June 28, 2022

Raw Chicken Salmonella Infantis Outbreak: Number 9 in Top Food Poisoning Outbreaks of 2018

The raw chicken Salmonella Infantis outbreak was the number 9 largest food poisoning outbreak of 2018, with at least 92 people sickened in 29 states. Twenty-one people were hospitalized in this outbreak.

Multidrug-resistant Salmonella Infantis outbreak

The CDC notice stated that “many types of raw chicken products from a variety of sources are contaminated with Salmonella Infantis and are making people sick.” That broad statement is bad news for the American consumer. A single supplier of raw chicken products hasn’t been identified.

That means that the outbreak strain is present in live chickens and in many type of raw chicken products, meaning it may be widespread in the chicken industry. Food safety experts have warned consumers for years to treat raw chicken as if it is contaminated. And this outbreak is scattered all over the country, although it seems to be concentrated in the northeastern United States.

The case count by state is:  Alabama (1), California (1), Connecticut (1), Delaware (2), Florida (2), Georgia (2), Hawaii (1), Illinois (5), Indiana (1), Kentucky (1), Louisiana (1), Maine (1), Maryland (2), Massachusetts (9), Michigan (3), Minnesota (3), Missouri (3), North Carolina (4), Nebraska (1), New Jersey (9), New York (10), Ohio (7), Pennsylvania (11), Rhode Island (2), South Carolina (1), Tennessee (1), Texas (2), Virginia (2), and Washington (2). The patient age range is from less than 1 year to 105. Illness onset dates range from January 19, 2018 to September 9, 2018.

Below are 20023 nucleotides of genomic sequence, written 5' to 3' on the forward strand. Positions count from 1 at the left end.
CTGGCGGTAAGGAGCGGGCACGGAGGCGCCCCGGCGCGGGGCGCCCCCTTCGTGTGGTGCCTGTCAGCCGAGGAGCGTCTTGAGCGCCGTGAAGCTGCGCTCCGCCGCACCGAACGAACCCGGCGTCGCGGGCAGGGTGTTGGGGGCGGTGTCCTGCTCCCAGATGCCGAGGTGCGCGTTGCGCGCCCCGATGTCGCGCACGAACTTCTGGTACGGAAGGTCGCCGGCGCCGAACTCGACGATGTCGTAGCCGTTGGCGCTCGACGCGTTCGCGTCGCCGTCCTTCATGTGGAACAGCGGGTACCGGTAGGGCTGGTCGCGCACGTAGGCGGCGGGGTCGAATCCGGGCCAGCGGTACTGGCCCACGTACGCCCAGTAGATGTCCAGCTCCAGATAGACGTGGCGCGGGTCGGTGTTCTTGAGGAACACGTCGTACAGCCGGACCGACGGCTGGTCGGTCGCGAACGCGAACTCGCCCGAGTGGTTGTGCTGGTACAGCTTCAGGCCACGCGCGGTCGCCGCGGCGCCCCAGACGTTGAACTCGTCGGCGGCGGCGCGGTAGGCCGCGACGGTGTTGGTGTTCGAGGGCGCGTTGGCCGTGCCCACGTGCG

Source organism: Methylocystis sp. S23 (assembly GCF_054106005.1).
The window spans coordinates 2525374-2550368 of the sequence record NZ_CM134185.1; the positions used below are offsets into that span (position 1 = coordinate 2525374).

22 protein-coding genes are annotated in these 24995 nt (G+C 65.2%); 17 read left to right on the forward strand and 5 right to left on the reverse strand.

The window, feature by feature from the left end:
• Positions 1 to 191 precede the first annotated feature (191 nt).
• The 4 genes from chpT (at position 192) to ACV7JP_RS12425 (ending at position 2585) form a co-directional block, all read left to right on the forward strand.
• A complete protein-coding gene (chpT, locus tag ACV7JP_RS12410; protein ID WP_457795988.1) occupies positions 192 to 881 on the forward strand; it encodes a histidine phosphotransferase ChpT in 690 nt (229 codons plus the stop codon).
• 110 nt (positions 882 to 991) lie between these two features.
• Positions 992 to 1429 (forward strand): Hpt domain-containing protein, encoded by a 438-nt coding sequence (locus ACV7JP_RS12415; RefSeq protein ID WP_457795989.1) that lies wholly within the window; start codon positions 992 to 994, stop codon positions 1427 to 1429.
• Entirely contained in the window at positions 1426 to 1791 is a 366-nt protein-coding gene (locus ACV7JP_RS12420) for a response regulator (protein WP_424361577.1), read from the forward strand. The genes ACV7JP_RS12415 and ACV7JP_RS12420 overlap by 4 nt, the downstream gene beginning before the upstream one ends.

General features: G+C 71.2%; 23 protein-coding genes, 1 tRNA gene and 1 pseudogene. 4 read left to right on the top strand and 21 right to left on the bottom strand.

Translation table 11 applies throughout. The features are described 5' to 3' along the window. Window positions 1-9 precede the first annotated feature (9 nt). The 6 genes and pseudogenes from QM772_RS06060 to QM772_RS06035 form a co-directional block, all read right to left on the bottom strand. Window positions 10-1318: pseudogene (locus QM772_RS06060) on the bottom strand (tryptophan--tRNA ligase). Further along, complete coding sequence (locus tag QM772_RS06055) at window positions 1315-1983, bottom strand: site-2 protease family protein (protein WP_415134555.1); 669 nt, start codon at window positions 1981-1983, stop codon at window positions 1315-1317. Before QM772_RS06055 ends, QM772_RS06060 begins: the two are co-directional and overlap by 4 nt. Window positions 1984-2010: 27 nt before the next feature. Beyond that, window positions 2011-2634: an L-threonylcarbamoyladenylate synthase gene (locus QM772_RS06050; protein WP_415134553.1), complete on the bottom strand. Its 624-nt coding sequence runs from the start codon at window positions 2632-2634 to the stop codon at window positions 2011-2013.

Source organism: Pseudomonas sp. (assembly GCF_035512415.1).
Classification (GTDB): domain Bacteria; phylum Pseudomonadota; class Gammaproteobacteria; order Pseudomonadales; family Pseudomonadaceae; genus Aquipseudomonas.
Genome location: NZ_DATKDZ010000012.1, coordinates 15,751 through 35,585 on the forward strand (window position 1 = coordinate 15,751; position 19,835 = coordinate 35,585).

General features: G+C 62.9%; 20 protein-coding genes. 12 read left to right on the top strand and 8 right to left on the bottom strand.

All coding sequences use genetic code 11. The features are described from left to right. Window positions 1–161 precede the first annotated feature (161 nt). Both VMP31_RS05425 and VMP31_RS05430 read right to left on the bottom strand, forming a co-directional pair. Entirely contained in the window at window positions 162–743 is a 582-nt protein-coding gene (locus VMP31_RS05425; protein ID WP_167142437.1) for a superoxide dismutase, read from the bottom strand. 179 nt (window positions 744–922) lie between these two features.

The outbreak notice was filled with advice on how to handle raw chicken. Government officials are not recommending that consumers avoid eating “properly cooked” chicken. Make sure that you always wash your hands after handling raw chicken. Cook raw chicken to 165°F, tested with a food thermometer. Be careful about cross-contamination. And – don’t feed raw diets to your pets. Raw chicken pet food can be contaminated with pathogens.

The Salmonella Infantis in this outbreak that has made people sick is resistant to many antibiotics, which means that people may be sicker and need to be hospitalized if they contract this infection. The bacteria is resistant to: ampicillin, ceftriaxone, chloramphenicol, ciprofloxacin, fosfomycin, gentamicin, hygromycin, kanamycin, nalidixic acid, streptomycin, sulfamethoxazole, tetracycline, and trimethoprim-sulfamethoxazole.

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